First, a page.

The Chace Center, RISD Museum of Art

    A symposium presented by the RISD-BROWN Critical Design Research Initiative.

    Friday, April 24, 2015, 9:30–5:30 p.m.
    The Chace Center, RISD Museum of Art

    Susan Yelavich, Design Studies, Parsons
    Paolo Cardini, Industrial Design, RISD
    Cameron Tonkinwisev, Design Studies, Carnegie Mellon
    Charlie Cannon, Industrial Design, RISD
    Damian White, History, Philosophy, and Social Sciences, RISD
    Jose Itzigsohn, Sociology, Brown
    Caroline Woolard, Art Workers and Freelance Unions
    Colin McSwiggen, Jacobin Magazine
    Ijlal Muzaffar, History of Art and Visual Culture, RISD
    Yuriko Saito, History, Philosophy and Social Science, RISD
    Daniel Peltz, Film, Animation and Video, RISD
    Bhrigupati Singh, Anthropology, Brown
    Ian Gonsher, Engineering, Brown
    Anne Tate, Architecture, RISD
    Kathleen Grevers, Apparel Design, RISD
    Beth Mosher, Industrial Design, RISD
    Erik Anderson, History of Art and Visual Culture, RISD
    Lili Herman, DESINE-LAB, RISD

    Critical Design Critical Futures: A Symposium

    In the face of widening social inequality, democratic decline and a basic erosion of the ecological health of the planet, many sections of design and the social sciences appear poised to take a critical turn. Emerging debates around “speculative design”, “re-directive practices”, “discursive design”, “adversarial design” and “transitional design” all indicate an deep impatience with the status quo, a desire to challenge social and environmental injustices and a growing sense that things need to change and change quickly. Many currents of the social sciences would appear to be keen to move from endless deconstruction to reconstruction.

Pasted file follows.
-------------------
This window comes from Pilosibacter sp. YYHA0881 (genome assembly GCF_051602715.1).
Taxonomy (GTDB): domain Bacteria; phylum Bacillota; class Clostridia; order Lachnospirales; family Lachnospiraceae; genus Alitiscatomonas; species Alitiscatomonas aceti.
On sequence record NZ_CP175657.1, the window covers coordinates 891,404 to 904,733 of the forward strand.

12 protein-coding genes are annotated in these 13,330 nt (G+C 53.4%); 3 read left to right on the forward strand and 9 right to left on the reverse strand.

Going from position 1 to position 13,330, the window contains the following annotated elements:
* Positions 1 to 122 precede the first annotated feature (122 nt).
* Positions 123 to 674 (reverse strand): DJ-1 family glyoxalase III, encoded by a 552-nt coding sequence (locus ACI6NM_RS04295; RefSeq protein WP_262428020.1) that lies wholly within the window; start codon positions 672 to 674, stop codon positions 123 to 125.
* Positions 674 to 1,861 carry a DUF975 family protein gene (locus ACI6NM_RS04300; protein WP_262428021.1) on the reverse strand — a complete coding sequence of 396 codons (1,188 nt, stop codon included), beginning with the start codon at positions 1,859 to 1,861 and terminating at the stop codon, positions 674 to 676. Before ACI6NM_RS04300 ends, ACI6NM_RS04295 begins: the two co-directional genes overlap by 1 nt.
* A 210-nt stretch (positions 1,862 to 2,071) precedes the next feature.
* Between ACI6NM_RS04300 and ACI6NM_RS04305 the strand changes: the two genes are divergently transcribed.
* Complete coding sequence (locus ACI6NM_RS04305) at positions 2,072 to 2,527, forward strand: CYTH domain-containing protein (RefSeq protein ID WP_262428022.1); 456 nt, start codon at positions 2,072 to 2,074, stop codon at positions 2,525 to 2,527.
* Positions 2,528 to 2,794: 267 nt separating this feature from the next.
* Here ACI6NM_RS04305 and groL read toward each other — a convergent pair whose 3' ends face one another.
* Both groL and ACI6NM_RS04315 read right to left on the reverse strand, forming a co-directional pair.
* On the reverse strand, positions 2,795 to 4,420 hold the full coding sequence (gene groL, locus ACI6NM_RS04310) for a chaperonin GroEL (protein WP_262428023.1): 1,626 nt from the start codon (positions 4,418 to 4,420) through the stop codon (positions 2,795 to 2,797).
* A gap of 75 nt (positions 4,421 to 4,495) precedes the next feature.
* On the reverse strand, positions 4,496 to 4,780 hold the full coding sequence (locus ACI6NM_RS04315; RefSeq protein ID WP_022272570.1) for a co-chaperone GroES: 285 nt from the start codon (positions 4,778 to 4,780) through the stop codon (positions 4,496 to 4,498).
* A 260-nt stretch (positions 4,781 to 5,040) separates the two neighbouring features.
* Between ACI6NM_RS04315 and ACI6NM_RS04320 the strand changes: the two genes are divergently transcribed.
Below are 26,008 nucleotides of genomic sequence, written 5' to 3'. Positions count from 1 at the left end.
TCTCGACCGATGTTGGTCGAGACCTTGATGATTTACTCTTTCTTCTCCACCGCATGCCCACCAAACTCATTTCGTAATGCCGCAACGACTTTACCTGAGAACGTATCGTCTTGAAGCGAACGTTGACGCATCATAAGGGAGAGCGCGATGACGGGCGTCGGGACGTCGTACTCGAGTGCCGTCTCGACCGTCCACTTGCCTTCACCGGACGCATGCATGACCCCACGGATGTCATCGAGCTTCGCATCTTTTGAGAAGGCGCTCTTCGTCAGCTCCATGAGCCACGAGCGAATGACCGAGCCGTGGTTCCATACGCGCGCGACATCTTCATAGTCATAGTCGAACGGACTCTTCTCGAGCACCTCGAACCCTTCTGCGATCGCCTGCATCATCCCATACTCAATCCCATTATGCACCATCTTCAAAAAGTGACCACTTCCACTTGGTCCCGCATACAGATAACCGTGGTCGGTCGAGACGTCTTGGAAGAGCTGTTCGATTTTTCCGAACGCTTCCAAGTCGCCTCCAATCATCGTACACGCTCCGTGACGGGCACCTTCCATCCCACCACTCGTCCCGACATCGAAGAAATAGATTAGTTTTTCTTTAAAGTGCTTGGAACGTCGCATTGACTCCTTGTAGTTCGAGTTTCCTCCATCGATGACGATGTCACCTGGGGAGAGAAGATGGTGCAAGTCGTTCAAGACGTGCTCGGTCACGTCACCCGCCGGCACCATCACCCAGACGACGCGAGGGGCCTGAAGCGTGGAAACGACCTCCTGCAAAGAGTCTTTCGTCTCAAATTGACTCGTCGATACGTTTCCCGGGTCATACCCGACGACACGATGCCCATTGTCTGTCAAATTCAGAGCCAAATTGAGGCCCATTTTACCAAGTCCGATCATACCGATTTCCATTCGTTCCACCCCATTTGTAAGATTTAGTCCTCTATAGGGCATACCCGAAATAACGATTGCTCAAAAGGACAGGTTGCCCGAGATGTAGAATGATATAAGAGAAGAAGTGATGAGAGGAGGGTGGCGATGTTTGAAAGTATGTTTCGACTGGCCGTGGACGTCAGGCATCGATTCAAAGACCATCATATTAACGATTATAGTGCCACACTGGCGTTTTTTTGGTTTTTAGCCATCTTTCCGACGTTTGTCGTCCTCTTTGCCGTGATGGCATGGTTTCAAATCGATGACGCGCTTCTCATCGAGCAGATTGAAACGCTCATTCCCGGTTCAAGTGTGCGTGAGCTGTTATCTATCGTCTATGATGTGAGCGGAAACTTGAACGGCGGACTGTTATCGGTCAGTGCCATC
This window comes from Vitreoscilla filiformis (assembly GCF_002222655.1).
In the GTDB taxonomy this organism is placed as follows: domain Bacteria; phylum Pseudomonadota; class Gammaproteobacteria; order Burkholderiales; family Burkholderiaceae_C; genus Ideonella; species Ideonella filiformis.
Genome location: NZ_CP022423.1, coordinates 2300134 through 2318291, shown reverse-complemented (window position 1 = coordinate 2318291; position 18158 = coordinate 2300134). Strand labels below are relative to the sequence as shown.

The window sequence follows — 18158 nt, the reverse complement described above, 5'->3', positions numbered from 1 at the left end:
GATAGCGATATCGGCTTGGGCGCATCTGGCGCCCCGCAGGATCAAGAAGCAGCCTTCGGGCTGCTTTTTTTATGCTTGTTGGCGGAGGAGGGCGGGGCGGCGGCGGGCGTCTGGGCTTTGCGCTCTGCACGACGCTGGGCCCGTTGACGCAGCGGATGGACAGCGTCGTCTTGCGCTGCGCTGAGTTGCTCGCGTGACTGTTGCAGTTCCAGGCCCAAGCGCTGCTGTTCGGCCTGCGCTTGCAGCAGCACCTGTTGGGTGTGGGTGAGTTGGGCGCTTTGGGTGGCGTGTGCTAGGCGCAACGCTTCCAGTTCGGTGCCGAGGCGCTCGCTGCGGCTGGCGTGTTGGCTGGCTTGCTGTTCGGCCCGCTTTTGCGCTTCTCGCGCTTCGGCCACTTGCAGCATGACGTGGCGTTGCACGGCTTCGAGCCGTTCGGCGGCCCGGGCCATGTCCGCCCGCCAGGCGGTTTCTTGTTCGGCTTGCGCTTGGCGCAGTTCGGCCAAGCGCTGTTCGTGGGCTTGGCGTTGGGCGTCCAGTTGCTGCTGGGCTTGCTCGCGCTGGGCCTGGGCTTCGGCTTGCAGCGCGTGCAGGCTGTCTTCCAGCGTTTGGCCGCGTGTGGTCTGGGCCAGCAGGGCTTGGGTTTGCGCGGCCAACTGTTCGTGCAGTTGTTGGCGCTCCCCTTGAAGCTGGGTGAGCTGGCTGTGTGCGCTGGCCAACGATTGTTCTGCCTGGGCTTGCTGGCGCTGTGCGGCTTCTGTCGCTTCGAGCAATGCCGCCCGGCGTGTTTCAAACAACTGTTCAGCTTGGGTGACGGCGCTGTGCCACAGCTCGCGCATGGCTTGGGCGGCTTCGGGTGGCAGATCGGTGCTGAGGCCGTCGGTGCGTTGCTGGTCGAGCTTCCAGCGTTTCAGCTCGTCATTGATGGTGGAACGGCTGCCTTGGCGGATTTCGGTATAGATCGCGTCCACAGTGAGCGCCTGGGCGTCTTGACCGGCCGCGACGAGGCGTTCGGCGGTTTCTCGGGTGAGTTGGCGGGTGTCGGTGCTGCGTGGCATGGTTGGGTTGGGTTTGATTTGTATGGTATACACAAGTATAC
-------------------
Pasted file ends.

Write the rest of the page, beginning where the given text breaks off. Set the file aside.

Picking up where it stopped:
Critical Design/Critical Futures will begin a conversation about the potential for creative dialogue and critique between critical design and the critical social sciences. In this symposium we will explore the different ways in which forms of critical design are now being conceptualized and enacted. We will think about the designer as worker and workers as self-organizing creative designers. We will critically interrogate the aesthetics of obfuscation that surrounds mainstream design. Finally, Critical Design/Critical Futures will consider how critical design, design activism and design led social innovation might productively open up new horizons for speculative futures.

    Tickets available HERE